hint from EBMUD's new rate schedules -- under 100gal/day it's a
fixed rate, so maybe aim for that. They don't account for the
number of people, so you can adjust this for your case.
According to our bills, in the past few months (since the drought
was declared) we've used about 110-130 gal/day. One bill actually
said just 89 per day, but since EBMUD water meters only measure
full ''units'', not gallons, it probably didn't reflect the actual
daily use (but does average out over time).
We are a family of 3-4 (4 all summer with college kid home).
During this drought time, we have completely stopped landscape
irrigation - we pour collected water from the shower (while
waiting for hot water) and sink (collected while rinsing
vegetables, etc.) onto our drought-tolerant trees and perennials.
We all shower at home daily (teen son takes excessively long
showers; the rest of us try to keep it moderately short, but we
do leave the water running while soaping, etc.), wash laundry
when it's dirty (though we don't do sheets and towels as often as
some folks), and drink and cook with only tap water. We run our
dishwasher on most days, but use the ''top-only'' option if we
don't have a full load. I try to remember to put most things in
the dishwasher rather than more wasteful hand-washing. I never
pre-rinse the dishes since we don't have to (my husband sometimes
does; his mom trained him too well!). We have one old
water-wasting toilet, and a newer one that uses 1.6 gal/flush.
All of our faucets have low-flow aerators, and our washing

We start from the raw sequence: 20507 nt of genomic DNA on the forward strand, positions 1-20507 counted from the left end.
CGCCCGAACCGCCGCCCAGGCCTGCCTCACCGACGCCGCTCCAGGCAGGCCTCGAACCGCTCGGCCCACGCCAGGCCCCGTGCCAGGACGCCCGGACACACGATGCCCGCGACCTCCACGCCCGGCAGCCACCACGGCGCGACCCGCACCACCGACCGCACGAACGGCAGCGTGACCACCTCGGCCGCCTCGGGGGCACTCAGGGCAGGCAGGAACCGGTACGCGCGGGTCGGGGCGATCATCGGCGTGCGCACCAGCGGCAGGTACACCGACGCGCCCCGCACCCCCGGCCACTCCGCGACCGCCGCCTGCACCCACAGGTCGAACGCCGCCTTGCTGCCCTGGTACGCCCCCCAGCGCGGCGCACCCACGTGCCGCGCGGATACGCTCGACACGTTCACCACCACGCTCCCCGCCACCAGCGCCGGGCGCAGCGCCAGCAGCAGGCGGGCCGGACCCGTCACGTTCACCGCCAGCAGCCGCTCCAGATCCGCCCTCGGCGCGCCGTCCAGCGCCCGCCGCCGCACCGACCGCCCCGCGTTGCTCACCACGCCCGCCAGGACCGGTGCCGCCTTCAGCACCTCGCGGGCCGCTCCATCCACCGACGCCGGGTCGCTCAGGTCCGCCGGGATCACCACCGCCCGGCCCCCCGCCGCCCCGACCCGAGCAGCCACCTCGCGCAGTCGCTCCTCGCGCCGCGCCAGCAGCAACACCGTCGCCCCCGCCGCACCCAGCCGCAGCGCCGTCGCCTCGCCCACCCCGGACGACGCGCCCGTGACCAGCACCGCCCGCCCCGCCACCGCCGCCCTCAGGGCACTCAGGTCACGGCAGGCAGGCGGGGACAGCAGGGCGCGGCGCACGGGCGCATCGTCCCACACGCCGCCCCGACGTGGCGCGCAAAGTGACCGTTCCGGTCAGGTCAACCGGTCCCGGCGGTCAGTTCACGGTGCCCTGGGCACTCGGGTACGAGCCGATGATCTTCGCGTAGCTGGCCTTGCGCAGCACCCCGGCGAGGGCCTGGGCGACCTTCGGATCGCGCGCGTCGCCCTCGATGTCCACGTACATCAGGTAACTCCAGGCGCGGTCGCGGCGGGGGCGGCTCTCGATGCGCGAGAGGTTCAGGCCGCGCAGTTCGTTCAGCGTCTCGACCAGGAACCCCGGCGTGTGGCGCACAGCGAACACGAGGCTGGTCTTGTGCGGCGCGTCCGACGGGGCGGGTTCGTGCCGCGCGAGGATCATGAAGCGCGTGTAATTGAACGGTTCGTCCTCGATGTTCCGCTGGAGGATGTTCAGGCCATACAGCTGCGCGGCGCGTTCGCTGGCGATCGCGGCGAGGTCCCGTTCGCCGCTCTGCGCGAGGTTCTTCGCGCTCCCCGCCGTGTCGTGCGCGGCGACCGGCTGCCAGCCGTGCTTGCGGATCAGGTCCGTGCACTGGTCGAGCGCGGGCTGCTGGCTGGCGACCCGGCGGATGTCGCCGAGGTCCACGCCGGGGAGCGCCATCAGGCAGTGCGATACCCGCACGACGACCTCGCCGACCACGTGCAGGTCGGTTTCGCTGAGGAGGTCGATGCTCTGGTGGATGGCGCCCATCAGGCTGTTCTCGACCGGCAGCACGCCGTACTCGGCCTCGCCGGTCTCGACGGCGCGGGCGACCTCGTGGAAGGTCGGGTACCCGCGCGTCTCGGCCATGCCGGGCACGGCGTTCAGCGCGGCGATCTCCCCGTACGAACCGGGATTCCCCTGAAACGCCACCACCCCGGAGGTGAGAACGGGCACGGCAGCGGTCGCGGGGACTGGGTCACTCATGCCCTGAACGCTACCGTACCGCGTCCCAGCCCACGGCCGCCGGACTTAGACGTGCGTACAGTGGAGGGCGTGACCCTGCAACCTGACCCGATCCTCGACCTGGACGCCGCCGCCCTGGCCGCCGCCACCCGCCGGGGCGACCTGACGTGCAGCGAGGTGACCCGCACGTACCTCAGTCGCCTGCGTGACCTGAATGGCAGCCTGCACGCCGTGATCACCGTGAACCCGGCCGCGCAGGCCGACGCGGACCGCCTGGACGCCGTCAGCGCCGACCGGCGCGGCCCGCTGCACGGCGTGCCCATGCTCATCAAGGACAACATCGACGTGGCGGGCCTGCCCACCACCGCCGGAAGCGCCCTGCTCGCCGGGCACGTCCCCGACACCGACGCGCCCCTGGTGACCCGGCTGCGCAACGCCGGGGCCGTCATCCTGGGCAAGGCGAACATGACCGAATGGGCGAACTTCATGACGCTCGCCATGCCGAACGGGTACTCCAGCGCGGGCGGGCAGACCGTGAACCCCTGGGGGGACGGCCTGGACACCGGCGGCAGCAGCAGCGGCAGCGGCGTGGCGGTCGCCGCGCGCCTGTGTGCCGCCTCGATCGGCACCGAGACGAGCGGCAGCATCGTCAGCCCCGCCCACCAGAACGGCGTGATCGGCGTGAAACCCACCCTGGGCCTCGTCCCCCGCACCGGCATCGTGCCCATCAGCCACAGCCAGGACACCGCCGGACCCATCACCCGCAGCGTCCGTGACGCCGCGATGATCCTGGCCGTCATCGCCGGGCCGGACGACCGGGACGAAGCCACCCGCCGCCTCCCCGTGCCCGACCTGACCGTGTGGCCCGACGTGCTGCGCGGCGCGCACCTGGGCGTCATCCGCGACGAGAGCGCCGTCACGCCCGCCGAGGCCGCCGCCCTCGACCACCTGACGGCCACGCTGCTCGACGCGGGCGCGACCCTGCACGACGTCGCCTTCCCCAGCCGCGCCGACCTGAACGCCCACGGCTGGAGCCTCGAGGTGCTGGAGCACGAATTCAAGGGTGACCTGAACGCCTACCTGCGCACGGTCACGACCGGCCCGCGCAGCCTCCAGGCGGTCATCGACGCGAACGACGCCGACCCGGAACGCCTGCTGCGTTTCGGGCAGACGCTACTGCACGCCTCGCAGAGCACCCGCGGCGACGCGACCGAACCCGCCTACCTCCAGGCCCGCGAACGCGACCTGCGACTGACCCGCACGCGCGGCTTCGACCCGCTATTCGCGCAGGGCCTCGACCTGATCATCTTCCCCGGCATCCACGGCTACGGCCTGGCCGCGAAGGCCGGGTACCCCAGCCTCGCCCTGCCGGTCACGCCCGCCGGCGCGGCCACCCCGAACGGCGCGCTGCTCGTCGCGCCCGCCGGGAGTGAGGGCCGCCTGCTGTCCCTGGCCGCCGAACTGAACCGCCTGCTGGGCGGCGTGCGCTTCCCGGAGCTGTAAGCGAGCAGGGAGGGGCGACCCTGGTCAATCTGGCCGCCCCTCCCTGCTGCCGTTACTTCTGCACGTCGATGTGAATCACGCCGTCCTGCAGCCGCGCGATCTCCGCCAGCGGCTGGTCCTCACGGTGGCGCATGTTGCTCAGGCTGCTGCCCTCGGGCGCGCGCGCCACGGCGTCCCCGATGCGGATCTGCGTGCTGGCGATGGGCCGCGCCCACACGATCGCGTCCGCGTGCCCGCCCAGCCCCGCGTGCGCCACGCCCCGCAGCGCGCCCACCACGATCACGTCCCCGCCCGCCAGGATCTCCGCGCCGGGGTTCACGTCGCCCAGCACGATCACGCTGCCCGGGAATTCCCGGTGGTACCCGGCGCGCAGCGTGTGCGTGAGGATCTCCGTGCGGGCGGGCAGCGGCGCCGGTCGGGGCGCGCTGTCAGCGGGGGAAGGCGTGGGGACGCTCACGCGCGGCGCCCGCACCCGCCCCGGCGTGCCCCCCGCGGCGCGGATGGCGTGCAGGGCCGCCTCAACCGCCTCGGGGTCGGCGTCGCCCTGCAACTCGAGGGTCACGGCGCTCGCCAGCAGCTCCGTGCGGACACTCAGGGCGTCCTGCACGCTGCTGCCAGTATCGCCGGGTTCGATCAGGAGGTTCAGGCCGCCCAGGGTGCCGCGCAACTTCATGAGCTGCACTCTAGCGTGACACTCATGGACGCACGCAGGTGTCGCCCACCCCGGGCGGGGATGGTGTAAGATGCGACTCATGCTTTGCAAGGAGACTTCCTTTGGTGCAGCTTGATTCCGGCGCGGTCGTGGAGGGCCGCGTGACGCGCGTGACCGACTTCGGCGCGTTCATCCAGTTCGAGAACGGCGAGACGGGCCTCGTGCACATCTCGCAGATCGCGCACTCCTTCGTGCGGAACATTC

machine (front-loader) and dishwasher (Miele) use less water than
most. If my son could stop spacing out in the shower, we could
probably get down to 100, especially now that college kid is back
saving water for the fishies!
About 100 gallons per day for a family of two adults and two
kids in Berkeley.
Our family of 2 adults and 1 baby uses anywhere from 50-80
gallons a day total. This is probably lower than most households,
but we try to conserve as much as possible. My husband showers
every day because he needs to go in to work, I shower every
couple of days because I stay at home with the baby and don't
have to look great. The baby bathes every day but I use a small
tub and water the plants with the water. We catch all of the dish
water for the yard, have a front loader washing machine and do
all cycles on the quick setting, I trained my baby to pee/poop
into the toilet at 2 months old, we have a low flow toilet which
we rarely flush, a low flow shower head and I am exploring
putting an outdoor shower into the yard. We haven't set up a grey
water system although I know many who have, but this would also
help with watering the yard and reducing water usage. Its great
to reduce water usage even when it is not drought time if you
think about how precious a resource it is for many areas around
I, too, would love to see the answers to this one. We are a
family of 4 and some months use 350 gal. of water per day! We
have a large house, one teen, one pre-teen and a large yard, in
Berkeley. I try hard to get the family to conserve, but it's
always a struggle, although the increased rates for water hogs
are helping provide some incentive. You didn't say how many are
in your family, but still, 200 gal/day sounds very reasonable --
pat yourself on the back!
Anon and trying to do better
This is scary, 'cause we use 582 gallons/day. Compared to us
you're doing great. And we reduced our water consumption by 21%
compared to last year. I'm VERY curious to find out what others
You didn't mention the size of your family, which would have an
impact on the overall water usage. We are a family of 5, so our
usage per person is 116 gallons/day.
We are under 100 gallons/day. Family of 4.
140-150 gallons per day, which I find shocking. And yet I haven't
a way to
get below that.
small house, one bathroom
drought tolerant front yard